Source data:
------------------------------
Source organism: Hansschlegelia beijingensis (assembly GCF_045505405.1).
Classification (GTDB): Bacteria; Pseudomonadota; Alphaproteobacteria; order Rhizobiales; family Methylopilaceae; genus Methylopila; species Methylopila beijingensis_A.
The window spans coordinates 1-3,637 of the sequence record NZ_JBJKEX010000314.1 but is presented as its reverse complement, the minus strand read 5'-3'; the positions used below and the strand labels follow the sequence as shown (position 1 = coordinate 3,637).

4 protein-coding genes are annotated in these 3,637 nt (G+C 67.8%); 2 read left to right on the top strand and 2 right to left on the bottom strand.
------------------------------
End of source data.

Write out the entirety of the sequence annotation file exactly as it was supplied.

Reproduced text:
Source organism: Hansschlegelia beijingensis (assembly GCF_045505405.1).
Classification (GTDB): Bacteria; Pseudomonadota; Alphaproteobacteria; order Rhizobiales; family Methylopilaceae; genus Methylopila; species Methylopila beijingensis_A.
The window spans coordinates 1-3,637 of the sequence record NZ_JBJKEX010000314.1 but is presented as its reverse complement, the minus strand read 5'-3'; the positions used below and the strand labels follow the sequence as shown (position 1 = coordinate 3,637).

4 protein-coding genes are annotated in these 3,637 nt (G+C 67.8%); 2 read left to right on the top strand and 2 right to left on the bottom strand.